Rockleigh Woods Sanctuary, the terrain slopes moderately to shallow
on the transition between the western base of the Palisades and the floor of
the Northern Valley. Elevations are range from about 80 to150 feet. It is
heavily wooded throughout with many mature trees. Three streams (tributaries
of the Sparkill Brook), two in the northerly area and one in the central
area, traverse the site in an east to west direction. Wetlands occur at the
headwaters of the streams and along their banks and in seasonal boggy areas.
The Lamont Reserve that forms the western slope of
the Palisades Ridge, the terrain slopes moderately to steeply. Elevations
are range from about 100 feet in Rockleigh to about 500 feet at the highest
point. It is heavily wooded throughout with many mature trees. Two streams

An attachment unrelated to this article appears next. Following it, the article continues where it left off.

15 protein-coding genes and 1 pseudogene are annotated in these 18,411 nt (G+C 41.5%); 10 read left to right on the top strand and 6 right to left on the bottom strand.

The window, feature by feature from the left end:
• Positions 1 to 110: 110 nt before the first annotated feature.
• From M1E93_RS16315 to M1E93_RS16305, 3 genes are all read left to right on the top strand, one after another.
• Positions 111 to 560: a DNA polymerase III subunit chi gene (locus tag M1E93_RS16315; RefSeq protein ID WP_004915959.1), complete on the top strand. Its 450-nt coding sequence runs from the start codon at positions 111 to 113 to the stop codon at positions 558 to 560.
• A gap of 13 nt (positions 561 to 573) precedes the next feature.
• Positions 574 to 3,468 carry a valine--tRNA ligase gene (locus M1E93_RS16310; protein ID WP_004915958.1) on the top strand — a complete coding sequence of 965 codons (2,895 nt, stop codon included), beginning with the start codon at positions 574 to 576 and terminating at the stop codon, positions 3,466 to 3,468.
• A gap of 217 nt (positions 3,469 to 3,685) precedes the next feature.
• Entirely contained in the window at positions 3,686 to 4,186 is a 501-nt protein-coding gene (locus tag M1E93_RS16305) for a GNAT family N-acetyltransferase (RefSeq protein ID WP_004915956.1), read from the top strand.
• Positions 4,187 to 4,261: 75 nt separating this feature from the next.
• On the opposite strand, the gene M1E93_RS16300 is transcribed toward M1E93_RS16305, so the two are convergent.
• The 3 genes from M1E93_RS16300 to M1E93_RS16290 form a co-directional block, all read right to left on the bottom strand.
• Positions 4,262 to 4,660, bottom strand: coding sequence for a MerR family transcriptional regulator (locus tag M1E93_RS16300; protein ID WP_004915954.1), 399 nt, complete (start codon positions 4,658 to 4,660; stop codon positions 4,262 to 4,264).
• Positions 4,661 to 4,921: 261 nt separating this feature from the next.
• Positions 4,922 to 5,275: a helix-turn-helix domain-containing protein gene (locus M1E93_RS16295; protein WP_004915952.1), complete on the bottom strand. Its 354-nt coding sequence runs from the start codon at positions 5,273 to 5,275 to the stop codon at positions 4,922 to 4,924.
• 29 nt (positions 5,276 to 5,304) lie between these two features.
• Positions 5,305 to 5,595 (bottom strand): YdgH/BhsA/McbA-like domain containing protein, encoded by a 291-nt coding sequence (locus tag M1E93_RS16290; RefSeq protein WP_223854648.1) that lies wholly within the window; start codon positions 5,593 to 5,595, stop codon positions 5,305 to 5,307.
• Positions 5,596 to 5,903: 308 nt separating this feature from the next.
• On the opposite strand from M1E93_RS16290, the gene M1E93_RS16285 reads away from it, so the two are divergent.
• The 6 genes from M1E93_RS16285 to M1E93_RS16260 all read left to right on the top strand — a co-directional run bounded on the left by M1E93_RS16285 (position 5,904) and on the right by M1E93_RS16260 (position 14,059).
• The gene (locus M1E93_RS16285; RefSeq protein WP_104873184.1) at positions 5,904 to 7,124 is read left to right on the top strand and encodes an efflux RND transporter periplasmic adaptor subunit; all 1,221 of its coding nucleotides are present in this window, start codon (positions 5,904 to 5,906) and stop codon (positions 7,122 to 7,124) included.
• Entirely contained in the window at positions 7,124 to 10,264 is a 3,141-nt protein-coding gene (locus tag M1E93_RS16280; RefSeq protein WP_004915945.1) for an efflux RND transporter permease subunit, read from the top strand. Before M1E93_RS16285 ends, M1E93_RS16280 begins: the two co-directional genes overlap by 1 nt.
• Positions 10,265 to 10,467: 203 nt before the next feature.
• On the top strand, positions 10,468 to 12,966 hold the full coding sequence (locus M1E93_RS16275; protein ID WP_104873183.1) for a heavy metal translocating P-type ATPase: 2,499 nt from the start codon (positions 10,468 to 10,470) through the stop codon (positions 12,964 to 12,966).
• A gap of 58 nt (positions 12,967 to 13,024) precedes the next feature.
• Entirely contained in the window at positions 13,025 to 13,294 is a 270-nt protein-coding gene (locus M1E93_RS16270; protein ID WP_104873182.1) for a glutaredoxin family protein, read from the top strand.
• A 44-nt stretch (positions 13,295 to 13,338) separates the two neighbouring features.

(tributaries of the Sparkill), one in the northerly area and one in the
central area, traverse the site in an east to west direction. Wetlands occur
at the headwaters of the streams and along their banks.
strata is Boonton Rock with occasional outcrops and moderately sloping
well-drained Boonton soils. Is it found on the side slopes of the Palisades
Ridge. Slopes range to 25%. Individual areas consist of about 40% Boonton
soils, 20% Boonton outcrop, and 40% other soils. Typically, Boonton soils
have a very stony surface. The surface layer is dark brown gravelly loam
about 3 inches thick. The subsoil is about 37 inches thick. The upper 17